My being absentminded and forgetful has always been the brunt of hubby’s jokes. When I got pregnant, I finally had an excuse. They say that the pregnant brain actually shrinks which they accounted for the increased absentmindedness. However, they also say that the “Mum brain” goes away after the pregnancy and all recall faculties should be back to normal. Yet, I am still as forgetful as ever.
Some time back, I read an article (sorry I can’t remember the link) about a study performed on mothers and non-mothers to further understand the theory of the “Mum brain”. They found that there actually is no such thing as the “Mum brain”. What they discovered is that the reason why some mothers are so forgetful is because they have too much on their plate. They tested both mothers and non-mothers in test conditions and found there was no significant difference in memory power. The real key was when they asked all the subjects to post a letter back the following day. They found that more mothers forgot to post the letter back. The study concluded that mothers were more forgetful because they had too many things to focus on (yeah well, having to remember everything for your kids tends to do that). The answer to the problem was to scale back on things.
Last Sunday, I thought it was Gavin’s friend’s birthday party. Turns out the party is actually this Sunday. I’ve been forgetting a lot of things that I never would have forgotten back in the days when I was single. I forget to reply emails, text messages, and return phone calls – which are actually some of the more basic things. I often double book myself forgetting that Gavin has a class, or Gareth has a doctor’s appointment.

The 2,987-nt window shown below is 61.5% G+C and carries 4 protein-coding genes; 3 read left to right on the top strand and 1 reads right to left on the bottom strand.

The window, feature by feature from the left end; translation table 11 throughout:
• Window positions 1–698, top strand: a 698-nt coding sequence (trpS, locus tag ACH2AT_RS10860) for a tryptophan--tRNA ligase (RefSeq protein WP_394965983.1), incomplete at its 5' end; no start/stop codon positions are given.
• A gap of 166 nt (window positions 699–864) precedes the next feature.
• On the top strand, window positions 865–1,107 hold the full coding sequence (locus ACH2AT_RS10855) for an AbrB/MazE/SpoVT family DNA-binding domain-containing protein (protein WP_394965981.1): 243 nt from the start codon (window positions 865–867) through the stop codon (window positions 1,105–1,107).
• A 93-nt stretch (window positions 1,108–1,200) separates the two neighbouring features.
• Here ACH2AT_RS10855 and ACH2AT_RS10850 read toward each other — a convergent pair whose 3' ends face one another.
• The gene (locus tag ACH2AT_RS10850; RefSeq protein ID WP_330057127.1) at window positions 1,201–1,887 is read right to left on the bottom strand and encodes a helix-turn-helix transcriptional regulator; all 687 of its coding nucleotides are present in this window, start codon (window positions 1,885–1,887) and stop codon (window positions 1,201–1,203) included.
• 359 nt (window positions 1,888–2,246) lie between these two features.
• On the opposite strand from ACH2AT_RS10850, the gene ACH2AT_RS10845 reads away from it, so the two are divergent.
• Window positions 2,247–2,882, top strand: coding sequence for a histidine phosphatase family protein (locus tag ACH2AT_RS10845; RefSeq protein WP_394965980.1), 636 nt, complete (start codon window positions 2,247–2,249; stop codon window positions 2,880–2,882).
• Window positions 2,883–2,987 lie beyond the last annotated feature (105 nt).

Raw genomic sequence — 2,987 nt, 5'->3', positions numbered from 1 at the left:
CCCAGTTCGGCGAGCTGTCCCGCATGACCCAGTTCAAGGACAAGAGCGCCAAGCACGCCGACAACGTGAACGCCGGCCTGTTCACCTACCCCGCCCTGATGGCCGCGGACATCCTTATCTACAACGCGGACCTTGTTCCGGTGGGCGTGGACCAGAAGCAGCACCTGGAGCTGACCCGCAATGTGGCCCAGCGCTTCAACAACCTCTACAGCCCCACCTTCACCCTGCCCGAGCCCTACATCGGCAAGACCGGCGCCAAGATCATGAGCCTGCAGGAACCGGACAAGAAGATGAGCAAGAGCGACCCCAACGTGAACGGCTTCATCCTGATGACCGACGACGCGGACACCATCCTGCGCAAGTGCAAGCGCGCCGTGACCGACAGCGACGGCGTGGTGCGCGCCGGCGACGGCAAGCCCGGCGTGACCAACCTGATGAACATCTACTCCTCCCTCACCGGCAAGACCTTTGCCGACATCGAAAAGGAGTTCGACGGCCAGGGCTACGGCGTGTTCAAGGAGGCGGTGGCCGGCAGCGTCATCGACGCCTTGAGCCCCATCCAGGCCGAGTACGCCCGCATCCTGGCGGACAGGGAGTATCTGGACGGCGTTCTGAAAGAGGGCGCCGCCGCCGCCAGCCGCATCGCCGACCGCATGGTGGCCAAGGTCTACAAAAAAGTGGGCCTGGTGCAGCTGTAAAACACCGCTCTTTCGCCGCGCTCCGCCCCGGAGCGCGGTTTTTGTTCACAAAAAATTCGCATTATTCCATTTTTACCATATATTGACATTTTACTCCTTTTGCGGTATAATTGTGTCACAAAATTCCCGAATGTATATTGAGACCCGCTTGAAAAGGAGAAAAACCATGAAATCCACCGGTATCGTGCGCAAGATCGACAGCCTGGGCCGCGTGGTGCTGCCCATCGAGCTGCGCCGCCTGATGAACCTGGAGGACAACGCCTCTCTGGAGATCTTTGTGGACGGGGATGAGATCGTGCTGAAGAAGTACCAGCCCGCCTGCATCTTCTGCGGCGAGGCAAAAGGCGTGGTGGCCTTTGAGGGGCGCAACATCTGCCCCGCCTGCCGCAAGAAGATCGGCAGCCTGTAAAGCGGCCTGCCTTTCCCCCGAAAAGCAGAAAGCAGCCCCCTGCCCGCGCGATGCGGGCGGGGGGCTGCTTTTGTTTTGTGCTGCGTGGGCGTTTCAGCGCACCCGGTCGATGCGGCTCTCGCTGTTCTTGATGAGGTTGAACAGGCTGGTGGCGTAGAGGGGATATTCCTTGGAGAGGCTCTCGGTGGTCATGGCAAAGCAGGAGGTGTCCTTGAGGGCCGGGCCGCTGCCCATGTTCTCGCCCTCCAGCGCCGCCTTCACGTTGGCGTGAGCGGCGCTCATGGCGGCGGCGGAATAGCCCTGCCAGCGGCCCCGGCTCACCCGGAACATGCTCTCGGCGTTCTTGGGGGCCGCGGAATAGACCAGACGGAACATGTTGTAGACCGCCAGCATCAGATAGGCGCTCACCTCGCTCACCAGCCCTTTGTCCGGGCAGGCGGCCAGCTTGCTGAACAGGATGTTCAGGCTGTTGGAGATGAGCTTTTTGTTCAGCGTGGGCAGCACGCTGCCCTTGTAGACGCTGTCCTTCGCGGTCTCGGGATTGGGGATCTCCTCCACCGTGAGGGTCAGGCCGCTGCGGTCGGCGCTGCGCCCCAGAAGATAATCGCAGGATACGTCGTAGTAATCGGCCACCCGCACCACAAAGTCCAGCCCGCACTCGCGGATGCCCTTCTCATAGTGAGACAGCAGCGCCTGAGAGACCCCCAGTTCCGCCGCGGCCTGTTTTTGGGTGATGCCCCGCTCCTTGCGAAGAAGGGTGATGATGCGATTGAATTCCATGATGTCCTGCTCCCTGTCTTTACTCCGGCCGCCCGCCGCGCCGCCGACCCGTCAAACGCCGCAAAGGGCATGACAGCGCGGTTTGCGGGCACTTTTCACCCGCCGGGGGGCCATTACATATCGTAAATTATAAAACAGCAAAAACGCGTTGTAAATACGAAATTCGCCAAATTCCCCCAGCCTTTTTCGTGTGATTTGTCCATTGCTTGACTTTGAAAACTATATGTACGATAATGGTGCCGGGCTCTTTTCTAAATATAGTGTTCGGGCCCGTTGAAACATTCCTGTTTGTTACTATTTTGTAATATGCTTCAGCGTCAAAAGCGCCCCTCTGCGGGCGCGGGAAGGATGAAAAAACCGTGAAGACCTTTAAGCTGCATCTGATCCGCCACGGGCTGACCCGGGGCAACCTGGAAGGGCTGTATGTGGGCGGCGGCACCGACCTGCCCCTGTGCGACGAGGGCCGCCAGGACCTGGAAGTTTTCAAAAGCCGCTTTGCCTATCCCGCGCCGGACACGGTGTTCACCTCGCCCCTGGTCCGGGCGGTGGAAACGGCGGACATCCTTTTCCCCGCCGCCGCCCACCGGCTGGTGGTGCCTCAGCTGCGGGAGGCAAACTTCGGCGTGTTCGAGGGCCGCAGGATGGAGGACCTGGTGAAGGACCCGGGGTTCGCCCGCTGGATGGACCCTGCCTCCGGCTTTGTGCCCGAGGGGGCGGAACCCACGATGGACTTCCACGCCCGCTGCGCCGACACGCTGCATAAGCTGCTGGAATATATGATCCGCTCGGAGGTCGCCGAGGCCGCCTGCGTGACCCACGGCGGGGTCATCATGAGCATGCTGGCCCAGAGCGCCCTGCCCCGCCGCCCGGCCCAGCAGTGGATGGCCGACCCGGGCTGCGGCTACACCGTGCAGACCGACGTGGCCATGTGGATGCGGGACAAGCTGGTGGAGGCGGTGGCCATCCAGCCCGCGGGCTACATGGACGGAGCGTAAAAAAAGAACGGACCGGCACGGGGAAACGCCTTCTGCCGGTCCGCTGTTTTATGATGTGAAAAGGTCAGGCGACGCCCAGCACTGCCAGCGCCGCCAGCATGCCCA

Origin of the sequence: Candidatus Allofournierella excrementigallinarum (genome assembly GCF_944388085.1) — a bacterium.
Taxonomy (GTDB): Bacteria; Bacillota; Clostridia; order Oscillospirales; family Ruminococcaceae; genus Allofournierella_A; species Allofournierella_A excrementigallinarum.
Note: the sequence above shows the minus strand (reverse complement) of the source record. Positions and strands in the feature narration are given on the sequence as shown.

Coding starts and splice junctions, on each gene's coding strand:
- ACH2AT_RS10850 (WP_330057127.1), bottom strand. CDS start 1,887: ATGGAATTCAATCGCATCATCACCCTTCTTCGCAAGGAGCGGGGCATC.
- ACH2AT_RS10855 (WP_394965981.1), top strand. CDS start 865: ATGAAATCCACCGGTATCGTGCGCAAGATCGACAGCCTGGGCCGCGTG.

It almost seems laughable that I used to be asked what I do with my time while I stayed home looking after the kids. These days, it is easy to feel isolated because it is so difficult to find mutually-free time to hook up with Mummy friends – thank God for the internet. If I’m not busy taking the kids to classes, I’m busy ferrying them around, or trying to get Gareth’s sleep patterns just right so he won’t get cranky. Gareth may be more easy going than Gavin was as a baby (for which I am enormously grateful) but he’s still a long shot from being the angel baby.
Despite the fact that I’m doing the best that I know how for my kids, there are days when I feel I’m not doing enough. I feel guilty about Gavin who now has to share my attention with a sibling and is struggling to cope with it. I’m trying to make it up to him, but how do you make it up to a child who used to have 100%? At the same time, I feel guilty for neglecting Gareth because he doesn’t get the kind of attention I used to lavish on Gavin when he was this age. But how do you give your second that kind of exclusive attention when you have the older child demanding for your time?
I should also add that being a Mum is like going through school all over again, except this time my Masters is in Parenting. The last time I read this many books simultaneously was when I was in Uni. That Shichida book is a real b**** to get through. Reminds me of Neuroscience all over again. No wonder nobody in Shichida is forthcoming with information. It’s not that they don’t want to share, it’s because it’s too complicated to explain. I feel a need to go through the book a few times just to get a handle on what Shichida was trying to share.
If I’m not busy studying to be a better parent, I’m busy implementing what I’ve learned. So yeah, if I forget to return your calls, reply your messages, etc., this is me apologising in advanced. This is also me confessing that I’m not the great Mum that I always envisage myself to be and I’m trying to accept that. I’m trying to do the best that I can, but I feel like I’m always falling short of expectations – my expectations, and my childrens’ expectations (I’ve long ago learned to stop worrying about other people’s expectations – something about becoming a mother does that, I think).
Now that I’ve gotten that off my chest, maybe I can go to sleep…